• Sub topic: ___________________________

    Another approach is to select a topic, then list possible questions, such as...

    • Who?
    • What?
    • Where?
    • When?
    • Why?
    • How?
  2. Write a thesis or problem statement: Begin with a question, research the topic further, then develop an opinion.
  3. Make an outline. Even a quick one will help organize your thoughts and keep your research and your topic focused.
  4. Develop a Search Strategy.

    Make a list of subjects or keywords that might be useful in your search. Consider synonyms, such as hare and rabbit, or dog and canine. Alternate spellings are also common, try variations such as Athabascan, Athabaskan, Athapascan, or Athapaskan.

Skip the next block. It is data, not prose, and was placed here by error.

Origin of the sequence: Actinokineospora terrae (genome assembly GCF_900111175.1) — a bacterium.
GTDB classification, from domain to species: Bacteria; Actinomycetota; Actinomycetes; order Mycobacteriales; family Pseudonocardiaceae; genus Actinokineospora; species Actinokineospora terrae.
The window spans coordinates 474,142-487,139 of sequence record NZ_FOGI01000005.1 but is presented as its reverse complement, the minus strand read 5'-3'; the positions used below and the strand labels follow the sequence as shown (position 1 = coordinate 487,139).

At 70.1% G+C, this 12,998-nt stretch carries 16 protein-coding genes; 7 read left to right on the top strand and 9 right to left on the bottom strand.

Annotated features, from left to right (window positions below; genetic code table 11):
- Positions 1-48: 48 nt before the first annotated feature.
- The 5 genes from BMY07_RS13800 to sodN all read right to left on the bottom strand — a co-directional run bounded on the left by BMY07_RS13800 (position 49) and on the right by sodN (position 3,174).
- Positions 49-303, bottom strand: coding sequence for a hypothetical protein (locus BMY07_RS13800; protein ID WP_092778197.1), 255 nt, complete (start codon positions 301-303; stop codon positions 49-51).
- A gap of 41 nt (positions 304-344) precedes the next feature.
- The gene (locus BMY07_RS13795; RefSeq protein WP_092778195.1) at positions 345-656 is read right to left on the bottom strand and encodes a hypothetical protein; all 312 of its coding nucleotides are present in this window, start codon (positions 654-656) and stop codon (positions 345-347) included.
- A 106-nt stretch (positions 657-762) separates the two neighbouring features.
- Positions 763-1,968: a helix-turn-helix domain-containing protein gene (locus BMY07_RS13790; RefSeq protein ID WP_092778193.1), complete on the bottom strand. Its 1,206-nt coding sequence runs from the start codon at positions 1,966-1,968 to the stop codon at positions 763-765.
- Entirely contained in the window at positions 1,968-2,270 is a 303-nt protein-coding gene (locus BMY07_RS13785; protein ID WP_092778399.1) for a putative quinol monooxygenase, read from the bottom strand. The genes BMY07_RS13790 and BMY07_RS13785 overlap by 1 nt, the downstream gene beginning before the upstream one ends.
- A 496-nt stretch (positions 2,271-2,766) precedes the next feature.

Consider what the best sources for information you need might be. What type of information will you need? For tips on locating relevant sources see Library Search Strategy.

    • books
    • periodicals
    • newspapers
    • government documents
    • biographical sources
    • videos
    • reference books: almanacs, etc.
    • people (experts)
    • archives/special collections
    • Internet sources
    • other?

    Consider where you would look for the sources you have selected:

    • The UAF Library Catalog or WorldCat
    • General periodical and newspaper indexes
    • Alaska Periodical Index or other specialized periodical indexes
    • Archives - finding aids, assistance from archives staff
    • Expert knowledge (professionals, scientists, elders, etc.)